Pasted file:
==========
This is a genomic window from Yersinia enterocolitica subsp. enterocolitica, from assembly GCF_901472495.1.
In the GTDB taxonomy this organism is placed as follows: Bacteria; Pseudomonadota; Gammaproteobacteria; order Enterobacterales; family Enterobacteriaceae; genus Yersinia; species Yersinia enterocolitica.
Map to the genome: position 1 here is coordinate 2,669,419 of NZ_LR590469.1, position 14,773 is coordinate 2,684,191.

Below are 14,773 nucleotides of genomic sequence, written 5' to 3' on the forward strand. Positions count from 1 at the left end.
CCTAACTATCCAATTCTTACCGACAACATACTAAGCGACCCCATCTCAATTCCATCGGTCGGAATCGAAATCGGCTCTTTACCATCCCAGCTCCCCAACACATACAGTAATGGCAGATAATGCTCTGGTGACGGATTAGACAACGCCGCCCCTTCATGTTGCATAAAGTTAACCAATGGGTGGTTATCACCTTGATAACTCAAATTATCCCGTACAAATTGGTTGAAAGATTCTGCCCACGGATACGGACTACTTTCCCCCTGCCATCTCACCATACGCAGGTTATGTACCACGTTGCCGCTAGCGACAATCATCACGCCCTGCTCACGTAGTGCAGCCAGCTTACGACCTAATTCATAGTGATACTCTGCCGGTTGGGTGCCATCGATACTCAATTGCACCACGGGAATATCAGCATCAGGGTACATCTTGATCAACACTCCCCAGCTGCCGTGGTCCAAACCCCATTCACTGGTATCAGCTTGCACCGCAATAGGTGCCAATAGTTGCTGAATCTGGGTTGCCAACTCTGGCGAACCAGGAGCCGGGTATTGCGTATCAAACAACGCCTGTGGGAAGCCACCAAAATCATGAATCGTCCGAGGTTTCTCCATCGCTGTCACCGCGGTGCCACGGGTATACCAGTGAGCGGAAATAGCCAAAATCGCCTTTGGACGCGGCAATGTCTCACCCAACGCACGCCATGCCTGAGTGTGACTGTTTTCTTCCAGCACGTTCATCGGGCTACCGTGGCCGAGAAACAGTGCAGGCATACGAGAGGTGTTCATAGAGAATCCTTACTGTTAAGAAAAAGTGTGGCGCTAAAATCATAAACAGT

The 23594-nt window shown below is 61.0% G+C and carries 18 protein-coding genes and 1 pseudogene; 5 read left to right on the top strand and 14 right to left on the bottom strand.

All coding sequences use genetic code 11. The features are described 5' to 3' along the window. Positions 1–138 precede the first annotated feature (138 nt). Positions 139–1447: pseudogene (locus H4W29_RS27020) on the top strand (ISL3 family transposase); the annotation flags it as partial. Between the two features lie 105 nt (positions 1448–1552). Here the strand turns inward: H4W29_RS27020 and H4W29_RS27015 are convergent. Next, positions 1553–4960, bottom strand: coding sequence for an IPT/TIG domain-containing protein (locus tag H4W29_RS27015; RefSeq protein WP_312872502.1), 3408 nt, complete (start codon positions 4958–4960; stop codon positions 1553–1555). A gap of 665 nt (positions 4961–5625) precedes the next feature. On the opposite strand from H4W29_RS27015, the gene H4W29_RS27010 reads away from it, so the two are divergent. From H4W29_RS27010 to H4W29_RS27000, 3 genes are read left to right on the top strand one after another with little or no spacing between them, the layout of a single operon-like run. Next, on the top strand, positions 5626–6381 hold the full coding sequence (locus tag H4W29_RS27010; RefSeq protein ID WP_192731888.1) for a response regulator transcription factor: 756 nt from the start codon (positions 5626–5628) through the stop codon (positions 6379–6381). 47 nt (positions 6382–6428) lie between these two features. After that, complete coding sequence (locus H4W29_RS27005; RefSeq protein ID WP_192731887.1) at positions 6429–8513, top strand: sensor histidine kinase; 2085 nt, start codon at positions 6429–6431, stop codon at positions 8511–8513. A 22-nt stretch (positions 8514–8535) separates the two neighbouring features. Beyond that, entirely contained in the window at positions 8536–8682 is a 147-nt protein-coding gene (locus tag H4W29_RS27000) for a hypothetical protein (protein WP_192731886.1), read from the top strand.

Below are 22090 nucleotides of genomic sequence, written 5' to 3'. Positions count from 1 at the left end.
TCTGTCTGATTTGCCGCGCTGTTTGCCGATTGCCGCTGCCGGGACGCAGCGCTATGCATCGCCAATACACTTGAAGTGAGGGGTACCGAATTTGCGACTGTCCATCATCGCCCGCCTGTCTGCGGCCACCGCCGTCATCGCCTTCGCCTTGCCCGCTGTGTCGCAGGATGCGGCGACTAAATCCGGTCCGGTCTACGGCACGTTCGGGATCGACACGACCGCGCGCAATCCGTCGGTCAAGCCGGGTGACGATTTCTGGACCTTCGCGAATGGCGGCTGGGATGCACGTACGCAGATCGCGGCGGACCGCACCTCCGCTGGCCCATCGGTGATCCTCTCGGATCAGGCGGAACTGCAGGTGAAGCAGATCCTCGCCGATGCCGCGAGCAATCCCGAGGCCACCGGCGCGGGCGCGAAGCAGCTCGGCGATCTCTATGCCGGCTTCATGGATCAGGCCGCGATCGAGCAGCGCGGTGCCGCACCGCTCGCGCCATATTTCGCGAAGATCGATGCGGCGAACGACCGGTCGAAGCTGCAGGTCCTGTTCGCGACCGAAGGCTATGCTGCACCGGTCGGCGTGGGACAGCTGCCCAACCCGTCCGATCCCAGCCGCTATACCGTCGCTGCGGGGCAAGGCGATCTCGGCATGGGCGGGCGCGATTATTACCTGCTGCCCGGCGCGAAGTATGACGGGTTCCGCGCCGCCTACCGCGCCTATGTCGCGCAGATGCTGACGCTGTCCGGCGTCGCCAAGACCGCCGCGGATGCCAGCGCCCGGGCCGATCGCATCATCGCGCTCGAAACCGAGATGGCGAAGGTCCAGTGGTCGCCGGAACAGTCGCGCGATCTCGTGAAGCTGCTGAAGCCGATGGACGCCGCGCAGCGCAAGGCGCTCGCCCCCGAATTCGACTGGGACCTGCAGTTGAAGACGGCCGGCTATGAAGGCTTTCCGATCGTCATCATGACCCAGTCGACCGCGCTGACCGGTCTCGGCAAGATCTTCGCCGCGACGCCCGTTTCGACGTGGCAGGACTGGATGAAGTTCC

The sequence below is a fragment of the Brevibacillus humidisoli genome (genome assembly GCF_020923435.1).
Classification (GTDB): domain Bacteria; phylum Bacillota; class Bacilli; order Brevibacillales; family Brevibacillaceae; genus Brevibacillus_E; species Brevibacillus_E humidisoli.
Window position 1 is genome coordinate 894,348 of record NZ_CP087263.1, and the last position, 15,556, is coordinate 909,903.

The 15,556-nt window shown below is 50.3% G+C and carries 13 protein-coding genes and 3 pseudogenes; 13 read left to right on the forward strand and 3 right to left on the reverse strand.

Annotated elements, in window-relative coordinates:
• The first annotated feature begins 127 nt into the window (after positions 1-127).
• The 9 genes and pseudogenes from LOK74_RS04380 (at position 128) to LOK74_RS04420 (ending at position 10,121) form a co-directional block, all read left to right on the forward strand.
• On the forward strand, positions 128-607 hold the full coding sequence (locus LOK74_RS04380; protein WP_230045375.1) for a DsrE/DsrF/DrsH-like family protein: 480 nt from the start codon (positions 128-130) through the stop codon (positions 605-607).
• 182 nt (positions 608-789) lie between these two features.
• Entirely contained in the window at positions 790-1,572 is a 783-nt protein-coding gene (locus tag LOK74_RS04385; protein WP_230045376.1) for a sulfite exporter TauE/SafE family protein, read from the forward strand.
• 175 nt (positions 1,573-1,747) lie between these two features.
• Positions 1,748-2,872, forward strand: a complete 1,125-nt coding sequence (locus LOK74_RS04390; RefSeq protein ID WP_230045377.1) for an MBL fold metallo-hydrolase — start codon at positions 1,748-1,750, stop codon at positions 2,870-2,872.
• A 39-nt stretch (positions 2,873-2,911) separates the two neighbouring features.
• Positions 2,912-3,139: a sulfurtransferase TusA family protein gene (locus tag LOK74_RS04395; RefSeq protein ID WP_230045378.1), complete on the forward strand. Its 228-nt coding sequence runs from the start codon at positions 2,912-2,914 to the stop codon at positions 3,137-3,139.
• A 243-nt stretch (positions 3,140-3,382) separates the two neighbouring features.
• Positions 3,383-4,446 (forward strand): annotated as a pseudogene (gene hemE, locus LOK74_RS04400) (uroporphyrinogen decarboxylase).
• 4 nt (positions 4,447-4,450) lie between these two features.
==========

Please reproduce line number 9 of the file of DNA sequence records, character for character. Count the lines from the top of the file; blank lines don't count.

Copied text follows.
TCTGTCTGATTTGCCGCGCTGTTTGCCGATTGCCGCTGCCGGGACGCAGCGCTATGCATCGCCAATACACTTGAAGTGAGGGGTACCGAATTTGCGACTGTCCATCATCGCCCGCCTGTCTGCGGCCACCGCCGTCATCGCCTTCGCCTTGCCCGCTGTGTCGCAGGATGCGGCGACTAAATCCGGTCCGGTCTACGGCACGTTCGGGATCGACACGACCGCGCGCAATCCGTCGGTCAAGCCGGGTGACGATTTCTGGACCTTCGCGAATGGCGGCTGGGATGCACGTACGCAGATCGCGGCGGACCGCACCTCCGCTGGCCCATCGGTGATCCTCTCGGATCAGGCGGAACTGCAGGTGAAGCAGATCCTCGCCGATGCCGCGAGCAATCCCGAGGCCACCGGCGCGGGCGCGAAGCAGCTCGGCGATCTCTATGCCGGCTTCATGGATCAGGCCGCGATCGAGCAGCGCGGTGCCGCACCGCTCGCGCCATATTTCGCGAAGATCGATGCGGCGAACGACCGGTCGAAGCTGCAGGTCCTGTTCGCGACCGAAGGCTATGCTGCACCGGTCGGCGTGGGACAGCTGCCCAACCCGTCCGATCCCAGCCGCTATACCGTCGCTGCGGGGCAAGGCGATCTCGGCATGGGCGGGCGCGATTATTACCTGCTGCCCGGCGCGAAGTATGACGGGTTCCGCGCCGCCTACCGCGCCTATGTCGCGCAGATGCTGACGCTGTCCGGCGTCGCCAAGACCGCCGCGGATGCCAGCGCCCGGGCCGATCGCATCATCGCGCTCGAAACCGAGATGGCGAAGGTCCAGTGGTCGCCGGAACAGTCGCGCGATCTCGTGAAGCTGCTGAAGCCGATGGACGCCGCGCAGCGCAAGGCGCTCGCCCCCGAATTCGACTGGGACCTGCAGTTGAAGACGGCCGGCTATGAAGGCTTTCCGATCGTCATCATGACCCAGTCGACCGCGCTGACCGGTCTCGGCAAGATCTTCGCCGCGACGCCCGTTTCGACGTGGCAGGACTGGATGAAGTTCC